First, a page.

Whether coming or going, patrons of Ruth’s Chris Steak House are reminded of the restaurant chain’s heritage by the vintage-style New Orleans lanterns in the entrance and stairwells. Reminiscent of lighting fixtures in the French Quarter, these lanterns also contain design elements that are pervasive throughout the eatery. In the stairwell and points of egress, a custom rectangular chain in a dark bronze finish supports a six-light, candelabra-based lantern with four clear glass panels. These fixtures also incorporated antique silver leaf half balls like those on the backplate of the bar’s wall sconces plus the fleur-de-lis accents and red glass balls from the main dining area. The same lantern style illuminates the foot of the stairs with a four-light, wall-mounted version. A circular pendant that complements the lighting in the main dining area is installed at the top of the staircase.
Although there is not a uniform interior design formula for each franchisee, regardless of whether patrons are dining in California, Idaho, Michigan, Hawaii, Rhode Island, Texas, Florida, and New Jersey (plus even more states), their experience of Ruth’s Chris Steak House will be of enjoying great food in an atmosphere of relaxed elegance and New Orleans-infused charm.
Project: Ruth’s Chris Steak House, New Orleans
Designer: Broadmoor Design Group, Mandeville, La.
Lighting: Bloom Lighting Group
Photography: Christie Froom Photography
About Founder Ruth Fertel
Born and raised in New Orleans, Ruth Udstad accomplished a lot at a young age. She skipped several grades in school and graduated from Louisiana State University at age 19. She taught at McNeese State University for a short time and married fellow horse lover Robert Fertel from Baton Rouge. Together they opened a racing stable and she subsequently earned a thoroughbred trainer’s license, becoming the first female horse trainer in Louisiana.
Years later, they divorced and she raised her two teenage sons, supporting them with her job as a lab technician for a research scientist at the Tulane University School of Medicine. In 1965 she learned a local restaurant she had enjoyed dining at – Chris Steak House – was for sale. She mortgaged her home ($22,000) to buy it in the hopes of growing the business so she could send her boys to college. Within six months, she reportedly was earning double her previous salary — despite not having prior restaurant experience and the fact that the restaurant had almost closed six times under its previous ownership. She became involved in every aspect of running the restaurant, including teaching herself how to butcher steaks. Another distinguishing characteristic was Fertel’s decision to staff her restaurant with single mothers and was reportedly the only upscale restaurant in New Orleans with an all-female wait staff.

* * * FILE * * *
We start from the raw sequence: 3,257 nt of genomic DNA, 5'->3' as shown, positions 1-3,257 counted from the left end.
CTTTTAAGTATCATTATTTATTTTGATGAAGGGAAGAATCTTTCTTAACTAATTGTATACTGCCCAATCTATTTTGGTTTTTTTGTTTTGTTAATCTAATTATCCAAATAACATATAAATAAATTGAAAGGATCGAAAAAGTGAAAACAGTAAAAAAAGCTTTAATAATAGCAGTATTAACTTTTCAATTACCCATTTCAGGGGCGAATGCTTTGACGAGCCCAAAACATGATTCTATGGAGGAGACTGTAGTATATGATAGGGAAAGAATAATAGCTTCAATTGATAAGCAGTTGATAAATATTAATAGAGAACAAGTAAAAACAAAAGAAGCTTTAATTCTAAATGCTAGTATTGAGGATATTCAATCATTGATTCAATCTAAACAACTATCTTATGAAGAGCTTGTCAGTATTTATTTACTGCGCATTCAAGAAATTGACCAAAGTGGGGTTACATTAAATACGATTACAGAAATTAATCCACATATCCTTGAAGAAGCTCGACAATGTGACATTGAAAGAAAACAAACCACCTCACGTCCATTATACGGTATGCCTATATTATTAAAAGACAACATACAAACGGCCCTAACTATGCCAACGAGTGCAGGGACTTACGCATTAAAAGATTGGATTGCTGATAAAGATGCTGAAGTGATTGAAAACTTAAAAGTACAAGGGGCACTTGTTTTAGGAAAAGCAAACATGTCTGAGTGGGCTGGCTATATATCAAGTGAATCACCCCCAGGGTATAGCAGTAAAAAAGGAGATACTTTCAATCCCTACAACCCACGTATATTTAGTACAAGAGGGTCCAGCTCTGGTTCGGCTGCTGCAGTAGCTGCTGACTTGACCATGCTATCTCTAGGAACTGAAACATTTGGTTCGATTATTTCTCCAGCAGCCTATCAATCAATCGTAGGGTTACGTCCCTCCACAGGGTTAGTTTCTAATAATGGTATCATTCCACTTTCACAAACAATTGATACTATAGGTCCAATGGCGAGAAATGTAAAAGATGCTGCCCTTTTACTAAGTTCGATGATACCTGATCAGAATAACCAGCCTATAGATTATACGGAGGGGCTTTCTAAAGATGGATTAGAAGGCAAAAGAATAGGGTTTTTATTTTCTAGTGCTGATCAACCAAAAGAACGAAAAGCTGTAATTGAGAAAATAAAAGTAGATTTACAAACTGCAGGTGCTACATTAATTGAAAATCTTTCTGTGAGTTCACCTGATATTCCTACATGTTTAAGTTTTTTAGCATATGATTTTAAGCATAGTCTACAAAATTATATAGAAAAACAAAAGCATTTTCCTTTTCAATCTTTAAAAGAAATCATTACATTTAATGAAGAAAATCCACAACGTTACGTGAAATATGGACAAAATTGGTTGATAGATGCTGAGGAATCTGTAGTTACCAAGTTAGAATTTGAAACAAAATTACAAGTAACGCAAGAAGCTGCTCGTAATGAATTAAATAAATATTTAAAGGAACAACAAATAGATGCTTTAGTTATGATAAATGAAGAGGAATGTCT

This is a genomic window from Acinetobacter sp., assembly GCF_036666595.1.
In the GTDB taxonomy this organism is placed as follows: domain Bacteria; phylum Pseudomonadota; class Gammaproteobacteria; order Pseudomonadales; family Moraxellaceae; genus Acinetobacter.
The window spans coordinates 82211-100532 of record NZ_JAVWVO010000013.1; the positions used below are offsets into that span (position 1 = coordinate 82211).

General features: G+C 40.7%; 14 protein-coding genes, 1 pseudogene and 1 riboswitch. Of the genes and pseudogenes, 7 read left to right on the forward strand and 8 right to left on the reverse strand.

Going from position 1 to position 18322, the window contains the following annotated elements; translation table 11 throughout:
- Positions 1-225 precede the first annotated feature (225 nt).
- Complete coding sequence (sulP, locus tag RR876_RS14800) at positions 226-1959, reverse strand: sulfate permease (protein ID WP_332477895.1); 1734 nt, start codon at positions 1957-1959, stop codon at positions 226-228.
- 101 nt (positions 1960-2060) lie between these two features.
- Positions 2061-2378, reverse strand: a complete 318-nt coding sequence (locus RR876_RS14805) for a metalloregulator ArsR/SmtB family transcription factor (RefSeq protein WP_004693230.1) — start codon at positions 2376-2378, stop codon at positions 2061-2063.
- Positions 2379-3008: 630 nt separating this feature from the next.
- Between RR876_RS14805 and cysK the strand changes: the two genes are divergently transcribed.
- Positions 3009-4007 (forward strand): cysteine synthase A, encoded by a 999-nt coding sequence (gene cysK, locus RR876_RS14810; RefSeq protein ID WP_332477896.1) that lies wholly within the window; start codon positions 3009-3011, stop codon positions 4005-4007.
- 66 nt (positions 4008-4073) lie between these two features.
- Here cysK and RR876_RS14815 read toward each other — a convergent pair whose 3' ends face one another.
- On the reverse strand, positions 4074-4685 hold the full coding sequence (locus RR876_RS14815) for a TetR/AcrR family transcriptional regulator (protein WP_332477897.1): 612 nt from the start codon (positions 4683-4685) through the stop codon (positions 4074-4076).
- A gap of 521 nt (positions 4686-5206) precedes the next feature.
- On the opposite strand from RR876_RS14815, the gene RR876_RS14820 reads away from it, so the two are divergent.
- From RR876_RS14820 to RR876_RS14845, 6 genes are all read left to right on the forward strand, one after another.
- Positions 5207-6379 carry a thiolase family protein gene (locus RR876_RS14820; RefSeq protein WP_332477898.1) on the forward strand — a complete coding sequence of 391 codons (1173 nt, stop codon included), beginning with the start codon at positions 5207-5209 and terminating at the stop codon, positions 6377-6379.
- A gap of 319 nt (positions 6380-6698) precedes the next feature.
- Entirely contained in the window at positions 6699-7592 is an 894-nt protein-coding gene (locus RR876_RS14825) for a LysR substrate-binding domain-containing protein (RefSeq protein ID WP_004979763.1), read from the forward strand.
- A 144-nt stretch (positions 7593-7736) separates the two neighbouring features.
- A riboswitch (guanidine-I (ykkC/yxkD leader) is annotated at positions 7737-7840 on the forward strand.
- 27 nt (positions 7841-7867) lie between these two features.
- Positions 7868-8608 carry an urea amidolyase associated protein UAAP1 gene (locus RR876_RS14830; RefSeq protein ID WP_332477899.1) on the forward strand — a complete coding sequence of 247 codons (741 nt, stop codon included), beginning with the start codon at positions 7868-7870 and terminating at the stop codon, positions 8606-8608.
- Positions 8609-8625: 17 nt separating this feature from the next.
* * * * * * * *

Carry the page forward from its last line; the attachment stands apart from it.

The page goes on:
When that original 60-seat restaurant burned down, Fertel moved the business a short distance away. Since terms of the sale required her to keep the “Chris Steak House” name, she added her own name in front to offer continuity when the business relocated to a space that could accommodate more than double the amount of patrons.
In 1977, the idea of expansion was broached by a faithful customer who had moved to Baton Rouge and sorely missed the food at Ruth’s Chris Steak House. He persuaded Fertel to open a second location in the state’s capitol. From then on, more franchising opportunities presented themselves. Fertel continued to run the business until she was diagnosed with lung cancer in 1999. She sold the chain to Madison Dearborn Partners of Chicago and died at age 75 in 2002.
There are more than 120 Ruth’s Chris Steak House restaurants, including 12 international locations in Mexico, Hong Kong, Taiwan, Tokyo, Aruba, and Canada. The corporate entity is now known as Ruth’s Hospitality Group, which owns and operates the Ruth’s Chris Steak House brand as well as the Mitchell’s Fish Market, Mitchell’s Steakhouse, and Cameron’s Steakhouse brands acquired in 2008.
An early sign for Ruth’s Chris Steak House circa the 1960s.
Just off of the bar, this private dining area has an inviting, cozy vibe.
CP_RuthChris_BarArea or BarArea_02 (same caption works for either)
The bar area has a mix of recessed, color accent lighting at floor level, plus decorative fixtures for ambiance.
A close up of the wall sconces in the private dining nooks off of the bar.
Pendants that complement those in the main dining area hang above each bar table.
Each pendant features decorative elements that are included all over the restaurant — clear red glass balls, pleated fabric, bronze finishes, and the classic lantern shape.